I read the book Brother Fish, by Bryce Courtney, with interest. It was an engaging book, although most of the female characters were rough sketches. One of the significant concepts in the book was the camaraderie born of shared traumatic experiences, in this case the Korean War. The characters, once depending on one another for survival, developed deep, abiding and respectful relationships with one another. They also had times when the burden of knowledge of reality was so great that they had to drop away from the superficiality of the status quo to reorient, to compensate for the cold unreality of consumer based social interactions. The book called these times of reorientation, “Jocko’s Sadness”.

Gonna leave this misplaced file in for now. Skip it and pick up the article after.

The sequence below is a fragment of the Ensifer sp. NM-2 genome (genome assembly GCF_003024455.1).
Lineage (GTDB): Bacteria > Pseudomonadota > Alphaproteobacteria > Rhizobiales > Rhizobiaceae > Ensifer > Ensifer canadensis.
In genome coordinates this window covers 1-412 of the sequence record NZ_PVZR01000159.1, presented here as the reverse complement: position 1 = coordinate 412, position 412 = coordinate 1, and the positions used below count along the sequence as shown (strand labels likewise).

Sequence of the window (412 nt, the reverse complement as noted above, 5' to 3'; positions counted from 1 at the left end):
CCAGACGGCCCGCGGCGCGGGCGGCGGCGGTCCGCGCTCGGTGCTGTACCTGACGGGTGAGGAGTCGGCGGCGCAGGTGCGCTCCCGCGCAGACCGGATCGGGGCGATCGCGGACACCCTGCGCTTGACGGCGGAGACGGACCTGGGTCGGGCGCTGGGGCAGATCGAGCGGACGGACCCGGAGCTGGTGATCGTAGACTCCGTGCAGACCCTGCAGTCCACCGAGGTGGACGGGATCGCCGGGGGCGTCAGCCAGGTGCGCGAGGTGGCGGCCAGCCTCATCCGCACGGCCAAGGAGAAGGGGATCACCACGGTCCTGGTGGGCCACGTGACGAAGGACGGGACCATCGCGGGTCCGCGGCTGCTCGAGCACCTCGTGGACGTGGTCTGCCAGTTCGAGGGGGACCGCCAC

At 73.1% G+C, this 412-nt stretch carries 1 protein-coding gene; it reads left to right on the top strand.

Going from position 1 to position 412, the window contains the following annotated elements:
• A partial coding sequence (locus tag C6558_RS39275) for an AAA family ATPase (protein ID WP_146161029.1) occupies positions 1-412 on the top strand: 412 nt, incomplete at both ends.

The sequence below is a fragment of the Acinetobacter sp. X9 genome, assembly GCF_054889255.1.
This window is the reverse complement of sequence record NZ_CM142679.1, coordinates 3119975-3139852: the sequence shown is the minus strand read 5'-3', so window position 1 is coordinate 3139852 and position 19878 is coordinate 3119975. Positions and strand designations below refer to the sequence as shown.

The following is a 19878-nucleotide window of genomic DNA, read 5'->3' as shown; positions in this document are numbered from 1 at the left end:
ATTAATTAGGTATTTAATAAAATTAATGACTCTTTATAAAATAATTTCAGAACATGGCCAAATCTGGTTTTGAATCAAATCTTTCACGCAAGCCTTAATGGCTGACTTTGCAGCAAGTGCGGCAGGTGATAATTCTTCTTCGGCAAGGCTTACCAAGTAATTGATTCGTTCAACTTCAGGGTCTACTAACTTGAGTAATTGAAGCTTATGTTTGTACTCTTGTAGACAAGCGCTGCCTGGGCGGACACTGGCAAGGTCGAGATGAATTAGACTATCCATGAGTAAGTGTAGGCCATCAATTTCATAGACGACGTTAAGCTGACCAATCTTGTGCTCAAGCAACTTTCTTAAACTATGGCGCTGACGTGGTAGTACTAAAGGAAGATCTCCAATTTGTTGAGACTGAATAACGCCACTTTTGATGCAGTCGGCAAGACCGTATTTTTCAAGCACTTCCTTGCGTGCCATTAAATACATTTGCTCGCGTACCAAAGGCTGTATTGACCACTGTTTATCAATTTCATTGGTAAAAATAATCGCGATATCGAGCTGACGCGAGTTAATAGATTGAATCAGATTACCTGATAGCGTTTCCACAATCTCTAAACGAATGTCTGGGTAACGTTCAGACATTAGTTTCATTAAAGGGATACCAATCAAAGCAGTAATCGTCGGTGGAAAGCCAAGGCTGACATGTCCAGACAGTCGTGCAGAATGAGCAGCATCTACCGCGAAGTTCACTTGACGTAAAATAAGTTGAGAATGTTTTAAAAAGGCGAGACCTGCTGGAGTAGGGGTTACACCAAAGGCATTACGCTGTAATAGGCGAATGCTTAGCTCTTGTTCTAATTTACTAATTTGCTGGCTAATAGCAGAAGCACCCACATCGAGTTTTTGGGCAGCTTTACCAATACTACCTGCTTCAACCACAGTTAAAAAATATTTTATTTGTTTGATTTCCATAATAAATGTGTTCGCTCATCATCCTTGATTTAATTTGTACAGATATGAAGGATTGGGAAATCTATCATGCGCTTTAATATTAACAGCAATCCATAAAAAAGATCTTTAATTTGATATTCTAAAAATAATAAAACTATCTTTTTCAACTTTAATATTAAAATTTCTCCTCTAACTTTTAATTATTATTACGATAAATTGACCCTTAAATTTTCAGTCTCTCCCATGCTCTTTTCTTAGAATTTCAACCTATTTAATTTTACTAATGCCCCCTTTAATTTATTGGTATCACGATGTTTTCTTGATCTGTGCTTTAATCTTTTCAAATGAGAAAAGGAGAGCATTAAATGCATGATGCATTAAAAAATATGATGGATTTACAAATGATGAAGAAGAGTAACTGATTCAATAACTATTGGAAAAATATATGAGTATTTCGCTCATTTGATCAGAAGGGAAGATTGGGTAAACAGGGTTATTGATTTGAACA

I think there are quite a few Canadians [and all humans today], of all ages and genders, who understand “Jocko’s Sadness” all too well.
This is Thanksgiving Weekend in Canada, so I’d like to send kind thoughts to all those who experience “Jocko’s Sadness”, in way of giving thanks to the universe for creating some terrific people.
Pressure: 100.9 kPa
Visibility: 16 km
Humidity: 83 %
Wind: WSW 9 km/h
“. . . besides love, independence of thought is the greatest gift an adult can give a child.”
Bryce Courtenay, The Power of One
An interview with Bryce Courtney, who in my opinion harbours a great respect for people, the journalist not so much…